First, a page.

Global Holidays at Home: French Crepes at Chandeleur
It’s been called La Fête de la Crepes (the party of crepes), Crepe Day and Candlemas. But whatever you call it, La Chandeleur (February 2, 2017) is a good excuse to let kids eat crepes for breakfast, lunch, and dinner. They’ll get a taste of how the French do things – with both sweet and savory fillings wrapped in their signature thin pancakes.
Meanwhile, prep the kitchen for some fun and festive food fights. Crepe-throwing is just as much of a time-honored tradition as crepe-eating at this fun and kid-friendly holiday.
What’s in a Name?
Nope, it’s not the chandelier festival. In French, chandeleur means “candle,” and La Chandeleur, forty days after the birth of Christ, is known as the day that Joseph and Mary presented Jesus at the temple. To celebrate this divine presentation, churchgoers light candles in a procession through the streets. “What about the crepes?” you may ask. As always, there’s more to the story.
Before the holiday was associated with the birth of Christ, it simply represented the halfway point between winter’s darkest day and the coming spring equinox. Not unlike Groundhog Day in the US, it was a holiday on which the French wanted to say goodbye to winter. And what better way to ward off more winter than to eat a round, bright, sun-shaped orb: a crepe.
Hence Candlemas, La Chandeleur, Crepe Day – all of these symbols came together in one sweet and lively holiday.
Obviously, the best way to celebrate La Chandeleur is to light some candles and eat some crepes! If you’re being really adventurous, maybe you’ll make the crepes by candlelight. But beware: what comes next might not bode well for calm, candle-lit romance.
Kids will love the good-luck traditions that you can follow while making crepes, too. First, there’s the good-luck flip: hold the crepe pan’s handle with one hand and a coin in the other. Then, flip the crepe by tossing it in the air and catching it in the pan while you’re making a wish. If you catch the crepe, your wish will come true! For another tradition, throw your first crepe at the dresser or armoire. If it sticks, that’s good luck for the whole year.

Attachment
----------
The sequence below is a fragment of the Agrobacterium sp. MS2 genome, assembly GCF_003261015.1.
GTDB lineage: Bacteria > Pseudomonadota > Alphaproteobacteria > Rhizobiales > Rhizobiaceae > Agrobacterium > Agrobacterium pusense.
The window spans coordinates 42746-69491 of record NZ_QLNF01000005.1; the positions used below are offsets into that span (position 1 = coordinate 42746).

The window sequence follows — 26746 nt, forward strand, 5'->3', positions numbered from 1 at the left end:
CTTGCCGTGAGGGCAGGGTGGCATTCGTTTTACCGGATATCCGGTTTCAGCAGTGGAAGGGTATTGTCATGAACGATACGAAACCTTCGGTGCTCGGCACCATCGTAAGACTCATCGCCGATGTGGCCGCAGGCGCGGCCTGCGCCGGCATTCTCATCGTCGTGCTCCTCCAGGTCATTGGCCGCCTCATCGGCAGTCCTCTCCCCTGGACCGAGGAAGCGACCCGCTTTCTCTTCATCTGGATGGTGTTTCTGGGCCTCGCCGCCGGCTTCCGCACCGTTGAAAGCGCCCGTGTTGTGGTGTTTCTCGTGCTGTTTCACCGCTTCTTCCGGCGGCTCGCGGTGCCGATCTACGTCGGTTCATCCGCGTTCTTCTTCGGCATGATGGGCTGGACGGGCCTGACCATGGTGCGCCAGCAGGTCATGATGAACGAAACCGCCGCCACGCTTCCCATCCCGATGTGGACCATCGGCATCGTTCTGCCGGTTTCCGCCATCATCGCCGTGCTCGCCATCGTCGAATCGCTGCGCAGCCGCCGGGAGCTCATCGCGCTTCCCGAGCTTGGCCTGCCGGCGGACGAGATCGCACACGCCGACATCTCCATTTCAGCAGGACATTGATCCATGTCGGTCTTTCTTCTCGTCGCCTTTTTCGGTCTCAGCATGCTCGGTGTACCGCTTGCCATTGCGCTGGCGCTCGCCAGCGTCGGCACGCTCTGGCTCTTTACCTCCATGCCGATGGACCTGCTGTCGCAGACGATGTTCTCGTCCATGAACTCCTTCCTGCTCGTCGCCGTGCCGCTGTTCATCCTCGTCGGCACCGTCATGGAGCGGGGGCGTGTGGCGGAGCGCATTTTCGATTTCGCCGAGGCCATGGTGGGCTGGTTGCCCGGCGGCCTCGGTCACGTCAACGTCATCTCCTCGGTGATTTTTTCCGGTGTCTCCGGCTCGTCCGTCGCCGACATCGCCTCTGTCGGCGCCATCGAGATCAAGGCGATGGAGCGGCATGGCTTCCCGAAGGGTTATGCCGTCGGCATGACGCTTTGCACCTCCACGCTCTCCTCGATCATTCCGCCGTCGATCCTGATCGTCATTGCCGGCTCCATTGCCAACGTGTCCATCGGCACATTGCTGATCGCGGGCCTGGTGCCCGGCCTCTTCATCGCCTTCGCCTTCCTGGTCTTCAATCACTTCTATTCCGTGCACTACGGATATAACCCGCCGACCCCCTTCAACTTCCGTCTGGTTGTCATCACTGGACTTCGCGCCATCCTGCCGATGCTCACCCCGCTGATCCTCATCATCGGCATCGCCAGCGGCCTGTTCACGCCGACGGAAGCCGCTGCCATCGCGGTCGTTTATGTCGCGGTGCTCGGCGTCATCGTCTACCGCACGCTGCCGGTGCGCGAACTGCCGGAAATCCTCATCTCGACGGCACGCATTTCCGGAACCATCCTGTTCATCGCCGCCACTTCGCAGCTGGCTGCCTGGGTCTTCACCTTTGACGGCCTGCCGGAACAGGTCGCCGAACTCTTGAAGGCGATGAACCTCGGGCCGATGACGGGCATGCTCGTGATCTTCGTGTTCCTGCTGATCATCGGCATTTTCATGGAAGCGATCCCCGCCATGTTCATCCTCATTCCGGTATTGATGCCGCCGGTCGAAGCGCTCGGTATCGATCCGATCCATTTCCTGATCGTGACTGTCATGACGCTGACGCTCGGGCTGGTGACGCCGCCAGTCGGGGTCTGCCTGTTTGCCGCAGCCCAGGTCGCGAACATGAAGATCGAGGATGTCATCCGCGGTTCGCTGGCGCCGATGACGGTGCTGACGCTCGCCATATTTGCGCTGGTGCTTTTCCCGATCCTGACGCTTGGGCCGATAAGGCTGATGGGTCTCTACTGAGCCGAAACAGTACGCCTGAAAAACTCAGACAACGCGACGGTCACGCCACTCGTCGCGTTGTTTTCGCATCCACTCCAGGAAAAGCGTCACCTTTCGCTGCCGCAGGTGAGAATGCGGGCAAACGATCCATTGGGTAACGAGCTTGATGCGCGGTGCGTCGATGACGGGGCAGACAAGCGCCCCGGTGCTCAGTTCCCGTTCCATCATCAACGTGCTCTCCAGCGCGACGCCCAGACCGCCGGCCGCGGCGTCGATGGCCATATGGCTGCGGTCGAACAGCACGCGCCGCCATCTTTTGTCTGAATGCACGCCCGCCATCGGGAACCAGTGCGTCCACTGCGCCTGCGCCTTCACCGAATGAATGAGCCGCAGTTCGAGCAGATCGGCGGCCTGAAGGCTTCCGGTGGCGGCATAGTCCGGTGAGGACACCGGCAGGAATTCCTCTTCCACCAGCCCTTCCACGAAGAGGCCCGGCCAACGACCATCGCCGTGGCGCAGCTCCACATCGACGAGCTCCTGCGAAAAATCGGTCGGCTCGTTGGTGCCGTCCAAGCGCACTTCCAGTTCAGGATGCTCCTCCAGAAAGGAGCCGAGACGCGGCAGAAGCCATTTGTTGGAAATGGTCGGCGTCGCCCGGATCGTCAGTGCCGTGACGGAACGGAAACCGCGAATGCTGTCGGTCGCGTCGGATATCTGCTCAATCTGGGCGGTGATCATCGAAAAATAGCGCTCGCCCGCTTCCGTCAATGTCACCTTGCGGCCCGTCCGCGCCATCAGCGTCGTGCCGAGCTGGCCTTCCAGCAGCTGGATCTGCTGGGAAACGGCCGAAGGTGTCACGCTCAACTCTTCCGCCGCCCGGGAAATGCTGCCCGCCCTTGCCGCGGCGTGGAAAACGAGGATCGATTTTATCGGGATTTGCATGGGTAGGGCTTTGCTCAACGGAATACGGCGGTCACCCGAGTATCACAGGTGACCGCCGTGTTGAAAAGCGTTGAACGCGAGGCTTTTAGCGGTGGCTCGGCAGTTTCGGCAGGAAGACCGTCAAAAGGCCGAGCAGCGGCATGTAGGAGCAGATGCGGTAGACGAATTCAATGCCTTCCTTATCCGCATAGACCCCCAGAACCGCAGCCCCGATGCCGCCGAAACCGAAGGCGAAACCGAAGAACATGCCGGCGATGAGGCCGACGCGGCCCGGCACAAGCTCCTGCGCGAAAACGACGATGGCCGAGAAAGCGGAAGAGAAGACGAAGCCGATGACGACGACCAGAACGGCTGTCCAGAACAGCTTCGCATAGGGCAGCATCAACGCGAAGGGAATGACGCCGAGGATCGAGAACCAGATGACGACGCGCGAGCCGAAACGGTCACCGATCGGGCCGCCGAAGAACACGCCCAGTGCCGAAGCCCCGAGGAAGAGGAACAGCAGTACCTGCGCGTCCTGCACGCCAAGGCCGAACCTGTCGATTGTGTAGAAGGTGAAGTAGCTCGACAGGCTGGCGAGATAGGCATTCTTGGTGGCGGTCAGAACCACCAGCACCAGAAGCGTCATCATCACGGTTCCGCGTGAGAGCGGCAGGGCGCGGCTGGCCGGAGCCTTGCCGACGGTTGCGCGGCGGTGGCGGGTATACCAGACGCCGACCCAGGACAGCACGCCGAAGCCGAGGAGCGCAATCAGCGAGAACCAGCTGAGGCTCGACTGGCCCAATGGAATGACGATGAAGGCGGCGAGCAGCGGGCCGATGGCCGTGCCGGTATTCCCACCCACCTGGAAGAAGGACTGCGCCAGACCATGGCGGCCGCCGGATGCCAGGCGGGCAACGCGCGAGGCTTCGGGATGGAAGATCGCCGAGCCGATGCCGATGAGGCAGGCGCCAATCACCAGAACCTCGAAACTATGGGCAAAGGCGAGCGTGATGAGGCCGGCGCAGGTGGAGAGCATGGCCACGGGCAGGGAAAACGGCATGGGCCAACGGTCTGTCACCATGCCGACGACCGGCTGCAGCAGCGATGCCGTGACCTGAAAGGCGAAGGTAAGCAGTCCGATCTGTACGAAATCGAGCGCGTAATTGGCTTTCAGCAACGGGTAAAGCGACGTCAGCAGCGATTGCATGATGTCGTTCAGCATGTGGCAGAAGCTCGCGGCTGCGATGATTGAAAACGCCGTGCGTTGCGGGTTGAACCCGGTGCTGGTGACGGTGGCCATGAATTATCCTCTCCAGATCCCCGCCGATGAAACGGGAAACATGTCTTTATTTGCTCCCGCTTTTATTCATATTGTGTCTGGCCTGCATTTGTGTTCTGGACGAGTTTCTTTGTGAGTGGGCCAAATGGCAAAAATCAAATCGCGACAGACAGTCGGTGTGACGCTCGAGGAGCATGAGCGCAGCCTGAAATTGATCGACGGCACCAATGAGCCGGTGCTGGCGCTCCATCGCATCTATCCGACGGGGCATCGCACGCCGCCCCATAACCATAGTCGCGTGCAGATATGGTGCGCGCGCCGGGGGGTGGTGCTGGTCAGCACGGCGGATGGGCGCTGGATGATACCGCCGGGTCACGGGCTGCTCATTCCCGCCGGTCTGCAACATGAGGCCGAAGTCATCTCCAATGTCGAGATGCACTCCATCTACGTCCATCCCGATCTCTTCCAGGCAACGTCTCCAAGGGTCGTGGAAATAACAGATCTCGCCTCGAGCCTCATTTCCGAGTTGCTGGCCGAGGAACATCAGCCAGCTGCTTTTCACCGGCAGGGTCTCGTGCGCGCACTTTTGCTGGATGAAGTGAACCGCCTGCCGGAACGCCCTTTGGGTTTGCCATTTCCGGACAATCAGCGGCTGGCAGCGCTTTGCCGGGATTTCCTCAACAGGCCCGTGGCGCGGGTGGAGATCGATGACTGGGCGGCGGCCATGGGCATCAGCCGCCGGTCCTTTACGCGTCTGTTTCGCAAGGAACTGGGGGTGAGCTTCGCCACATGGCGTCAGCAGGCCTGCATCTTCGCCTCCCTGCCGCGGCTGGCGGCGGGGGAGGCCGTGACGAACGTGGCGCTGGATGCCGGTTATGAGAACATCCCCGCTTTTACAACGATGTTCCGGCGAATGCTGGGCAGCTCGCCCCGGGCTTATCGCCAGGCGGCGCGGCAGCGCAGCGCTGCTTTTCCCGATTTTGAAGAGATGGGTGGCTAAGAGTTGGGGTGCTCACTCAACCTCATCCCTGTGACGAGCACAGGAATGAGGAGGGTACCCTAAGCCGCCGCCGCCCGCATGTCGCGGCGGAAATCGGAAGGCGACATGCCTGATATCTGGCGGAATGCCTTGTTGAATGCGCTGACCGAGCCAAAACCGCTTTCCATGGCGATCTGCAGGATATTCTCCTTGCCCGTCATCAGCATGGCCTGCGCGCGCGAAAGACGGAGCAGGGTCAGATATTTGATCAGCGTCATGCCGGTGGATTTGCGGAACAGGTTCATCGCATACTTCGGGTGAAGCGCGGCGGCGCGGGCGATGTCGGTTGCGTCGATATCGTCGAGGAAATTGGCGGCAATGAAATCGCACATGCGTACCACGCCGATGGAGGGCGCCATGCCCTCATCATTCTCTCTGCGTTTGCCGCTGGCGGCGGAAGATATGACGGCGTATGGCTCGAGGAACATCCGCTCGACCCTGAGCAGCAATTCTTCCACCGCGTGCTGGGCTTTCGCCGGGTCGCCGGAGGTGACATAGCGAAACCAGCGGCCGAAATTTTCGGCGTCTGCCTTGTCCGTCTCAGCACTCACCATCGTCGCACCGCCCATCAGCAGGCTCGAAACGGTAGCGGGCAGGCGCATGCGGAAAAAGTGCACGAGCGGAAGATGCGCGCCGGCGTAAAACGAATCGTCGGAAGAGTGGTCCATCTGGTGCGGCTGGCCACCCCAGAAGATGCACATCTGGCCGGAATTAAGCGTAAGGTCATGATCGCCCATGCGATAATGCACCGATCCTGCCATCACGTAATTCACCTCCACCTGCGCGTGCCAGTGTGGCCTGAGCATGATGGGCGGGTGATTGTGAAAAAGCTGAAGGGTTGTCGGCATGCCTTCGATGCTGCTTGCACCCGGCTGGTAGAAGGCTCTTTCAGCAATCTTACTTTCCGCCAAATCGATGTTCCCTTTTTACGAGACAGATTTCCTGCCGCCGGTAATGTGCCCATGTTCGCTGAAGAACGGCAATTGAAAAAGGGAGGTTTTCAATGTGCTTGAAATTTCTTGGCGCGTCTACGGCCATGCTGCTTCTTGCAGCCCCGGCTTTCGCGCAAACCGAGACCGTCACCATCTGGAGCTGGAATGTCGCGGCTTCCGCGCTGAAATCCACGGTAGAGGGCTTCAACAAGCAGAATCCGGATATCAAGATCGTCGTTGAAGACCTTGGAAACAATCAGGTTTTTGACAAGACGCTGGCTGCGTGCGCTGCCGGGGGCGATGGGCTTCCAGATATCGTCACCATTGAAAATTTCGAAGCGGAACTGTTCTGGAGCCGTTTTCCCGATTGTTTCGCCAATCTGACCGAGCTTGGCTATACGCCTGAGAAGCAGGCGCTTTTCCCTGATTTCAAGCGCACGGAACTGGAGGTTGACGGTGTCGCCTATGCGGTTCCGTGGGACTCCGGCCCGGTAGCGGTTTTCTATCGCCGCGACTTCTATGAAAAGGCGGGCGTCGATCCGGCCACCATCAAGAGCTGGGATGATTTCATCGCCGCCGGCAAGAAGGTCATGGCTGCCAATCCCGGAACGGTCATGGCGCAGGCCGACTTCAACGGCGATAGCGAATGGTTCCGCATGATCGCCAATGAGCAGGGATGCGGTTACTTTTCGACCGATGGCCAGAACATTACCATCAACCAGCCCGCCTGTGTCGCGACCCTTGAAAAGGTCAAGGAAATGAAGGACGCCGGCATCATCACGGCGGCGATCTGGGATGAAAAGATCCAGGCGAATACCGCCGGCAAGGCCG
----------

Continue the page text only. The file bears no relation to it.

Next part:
Once you’re finished making crepes and maybe have had plenty to eat too, what’s one to do with all those leftovers? Start a new tradition, of course.
Give each of your kids a paper plate and grab some crepes. Stand across the kitchen from them and toss the crepes in the kids’ direction, like a frisbee. The object is for the kids to each catch a crepe on their paper plate. Once each child has captured one, compare crepes to see which one landed the most squarely on the plate – that’s the winner.
Follow a simple crepe formula for the perfect crepe:
Mix 1 ½ cup whole milk, 2 tablespoons vanilla extract, 3 egg yolks and 2 tablespoons of sugar in a blender. When it’s mixed, add 1 ½ cups of flour and mix. Add 5 melted tablespoons of butter and mix one more time. The batter should remain very thin.
Dab butter on a large round pan, 5-8 inches wide. When the pan starts to sizzle, it’s ready to make a crepe. Pour a small scoop of batter into the pan and swirl it around, until the batter covers the entire pan. The thinner the covering, the better. Cook the crepe for about a minute on each side, flipping it in the pan with a spatula, your fingers, or an agile wrist.
When the crepe is almost finished, add lemon and sugar or nutella for a sweet finish. Fold the crepe in half and wrap it in thirds to secure the delicious filling.
For an even more authentic French twist, try savory crepes: omit the vanilla and sugar from the recipe above, and trade the all-purpose flour for traditional buckwheat (or whole wheat) flour. When the crepe is cooked, add mushrooms, melted cheese, spinach, or meat as the filling. Then, wrap and serve as usual. Who knew crepes could be dinner food too?
Will you be celebrating La Chandeleur this year? What type of crepes will you be making? Share with us!Tags : celebrations holidays from around the world global citizen french holidays european holidays catholic holidays